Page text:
Volunteers at the National Library of Wales have been transcribing 19th century shipping records for Aberystwyth and these are now being shared openly on Wikidata by the Library’s National Wikimedian.

 

For the first time it is now possible to visualise and query this rich historical record giving us a glimpse of life in 19th century Aberystwyth.

 

In the 18th and 19th Century the Welsh ‘interior’ was not easy to reach. Before the coming of the train and the invention of tarmac, the best way to get goods in and out of West Wales was by boat. Shipping was a booming industry in towns and villages along the West Wales coast and Aberystwyth was no exception. Records for more than 500 ships registered in Aberystwyth survive at the National Library of Wales and Ceredigion County Archive.

 

Aberystwyth Harbour by Alfred Worthington

 

Volunteers at the National Library began transcribing the Aberystwyth shipping records in 2012. The data they extracted contained information about the ships, their crew and the voyages they undertook.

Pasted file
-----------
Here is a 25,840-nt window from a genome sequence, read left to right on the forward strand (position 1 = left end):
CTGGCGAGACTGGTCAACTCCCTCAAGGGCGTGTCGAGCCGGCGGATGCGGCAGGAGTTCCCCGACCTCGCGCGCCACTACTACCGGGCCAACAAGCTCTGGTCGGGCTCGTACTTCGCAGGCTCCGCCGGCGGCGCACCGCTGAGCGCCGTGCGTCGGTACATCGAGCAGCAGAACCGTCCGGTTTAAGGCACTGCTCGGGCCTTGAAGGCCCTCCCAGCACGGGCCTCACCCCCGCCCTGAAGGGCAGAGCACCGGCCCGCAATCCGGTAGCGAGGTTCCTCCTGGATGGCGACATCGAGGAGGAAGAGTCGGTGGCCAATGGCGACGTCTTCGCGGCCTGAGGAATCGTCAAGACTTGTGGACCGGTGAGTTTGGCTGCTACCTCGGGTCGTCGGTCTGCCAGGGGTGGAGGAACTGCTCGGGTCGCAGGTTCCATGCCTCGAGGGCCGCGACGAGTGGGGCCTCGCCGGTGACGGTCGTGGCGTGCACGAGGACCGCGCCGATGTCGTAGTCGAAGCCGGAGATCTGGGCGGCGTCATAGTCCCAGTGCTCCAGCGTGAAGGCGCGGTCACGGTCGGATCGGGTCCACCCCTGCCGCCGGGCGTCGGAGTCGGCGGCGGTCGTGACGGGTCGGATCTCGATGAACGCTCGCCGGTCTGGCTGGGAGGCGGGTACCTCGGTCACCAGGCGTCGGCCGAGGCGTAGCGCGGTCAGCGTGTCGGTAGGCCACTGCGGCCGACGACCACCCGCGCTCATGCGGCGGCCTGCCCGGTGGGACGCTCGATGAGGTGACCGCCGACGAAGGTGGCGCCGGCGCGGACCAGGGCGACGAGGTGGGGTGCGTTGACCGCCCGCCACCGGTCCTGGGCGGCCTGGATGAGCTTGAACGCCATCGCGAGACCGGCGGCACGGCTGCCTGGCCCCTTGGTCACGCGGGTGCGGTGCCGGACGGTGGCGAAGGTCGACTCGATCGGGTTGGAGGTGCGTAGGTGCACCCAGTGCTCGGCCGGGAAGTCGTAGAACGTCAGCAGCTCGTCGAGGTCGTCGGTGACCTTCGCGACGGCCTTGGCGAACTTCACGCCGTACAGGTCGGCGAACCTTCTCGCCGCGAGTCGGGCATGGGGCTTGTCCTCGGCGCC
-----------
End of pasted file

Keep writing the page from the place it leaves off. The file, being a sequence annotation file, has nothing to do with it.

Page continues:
In 2016 the library began to explore the possibility of enriching some elements of the data using Wikidata as a platform to share this data. If you are unfamiliar with Wikidata, it is part of the Wikimedia family of websites, which includes Wikipedia, and is a massive database of free to use data. It isn’t even six years old but it already contains 50 million data items about all sorts of places, people, things and concepts, all added by volunteers and organisations wishing to share their data with the world. The library’s Wikimedian collaborated with Ceredigion County Archives, who held additional information about the ships in order to create linked data about the ships themselves. This data included details such as the type and size of each ship, the date and location of construction and, where known, their fate.

 

From this, we were able to begin digging around in the data, and creating revealing visualisations. If you wanted to see the most popular names for ships registered in Aberystwyth, for example, we can easily retrieve and present this information. A map of where the ships were built revealed some interesting facts too. As you might expect, many ships were build locally in Aberystwyth, Borth and Aberdyfi, for example, but the data also reveals that dozens of ships were built in Canada. A little more research revealed that the government of the day was so concerned about a French invasion that they deliberately established ship building yards in safer lands, such as Prince Edward Island off the Canadian Coast, in order to safeguard the ability to move good around the uk by boat.